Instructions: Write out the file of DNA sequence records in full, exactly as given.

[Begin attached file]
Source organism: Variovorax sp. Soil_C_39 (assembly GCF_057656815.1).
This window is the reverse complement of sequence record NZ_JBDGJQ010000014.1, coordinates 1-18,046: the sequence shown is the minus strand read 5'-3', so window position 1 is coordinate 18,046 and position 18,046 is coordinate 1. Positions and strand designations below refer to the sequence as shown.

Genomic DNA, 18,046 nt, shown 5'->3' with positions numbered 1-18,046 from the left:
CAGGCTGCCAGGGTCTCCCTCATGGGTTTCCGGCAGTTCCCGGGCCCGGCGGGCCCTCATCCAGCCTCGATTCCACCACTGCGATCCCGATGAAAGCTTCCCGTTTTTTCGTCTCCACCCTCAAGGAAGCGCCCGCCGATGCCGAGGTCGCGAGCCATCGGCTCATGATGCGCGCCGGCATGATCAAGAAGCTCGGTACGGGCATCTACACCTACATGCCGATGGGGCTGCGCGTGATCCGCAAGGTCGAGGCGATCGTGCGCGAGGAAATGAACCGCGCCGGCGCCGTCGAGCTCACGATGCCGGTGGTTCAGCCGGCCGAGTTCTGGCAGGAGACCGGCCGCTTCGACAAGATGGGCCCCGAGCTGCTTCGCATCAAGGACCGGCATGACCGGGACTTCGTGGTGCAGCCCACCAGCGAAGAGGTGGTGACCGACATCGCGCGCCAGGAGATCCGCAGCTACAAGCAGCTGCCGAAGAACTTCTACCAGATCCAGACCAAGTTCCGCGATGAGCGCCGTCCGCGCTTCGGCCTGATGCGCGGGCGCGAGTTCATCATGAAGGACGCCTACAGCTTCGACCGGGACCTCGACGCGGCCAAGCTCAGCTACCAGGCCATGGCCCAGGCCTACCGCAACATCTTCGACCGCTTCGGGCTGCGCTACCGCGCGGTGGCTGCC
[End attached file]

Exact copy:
Source organism: Variovorax sp. Soil_C_39 (assembly GCF_057656815.1).
This window is the reverse complement of sequence record NZ_JBDGJQ010000014.1, coordinates 1-18,046: the sequence shown is the minus strand read 5'-3', so window position 1 is coordinate 18,046 and position 18,046 is coordinate 1. Positions and strand designations below refer to the sequence as shown.

Genomic DNA, 18,046 nt, shown 5'->3' with positions numbered 1-18,046 from the left:
CAGGCTGCCAGGGTCTCCCTCATGGGTTTCCGGCAGTTCCCGGGCCCGGCGGGCCCTCATCCAGCCTCGATTCCACCACTGCGATCCCGATGAAAGCTTCCCGTTTTTTCGTCTCCACCCTCAAGGAAGCGCCCGCCGATGCCGAGGTCGCGAGCCATCGGCTCATGATGCGCGCCGGCATGATCAAGAAGCTCGGTACGGGCATCTACACCTACATGCCGATGGGGCTGCGCGTGATCCGCAAGGTCGAGGCGATCGTGCGCGAGGAAATGAACCGCGCCGGCGCCGTCGAGCTCACGATGCCGGTGGTTCAGCCGGCCGAGTTCTGGCAGGAGACCGGCCGCTTCGACAAGATGGGCCCCGAGCTGCTTCGCATCAAGGACCGGCATGACCGGGACTTCGTGGTGCAGCCCACCAGCGAAGAGGTGGTGACCGACATCGCGCGCCAGGAGATCCGCAGCTACAAGCAGCTGCCGAAGAACTTCTACCAGATCCAGACCAAGTTCCGCGATGAGCGCCGTCCGCGCTTCGGCCTGATGCGCGGGCGCGAGTTCATCATGAAGGACGCCTACAGCTTCGACCGGGACCTCGACGCGGCCAAGCTCAGCTACCAGGCCATGGCCCAGGCCTACCGCAACATCTTCGACCGCTTCGGGCTGCGCTACCGCGCGGTGGCTGCC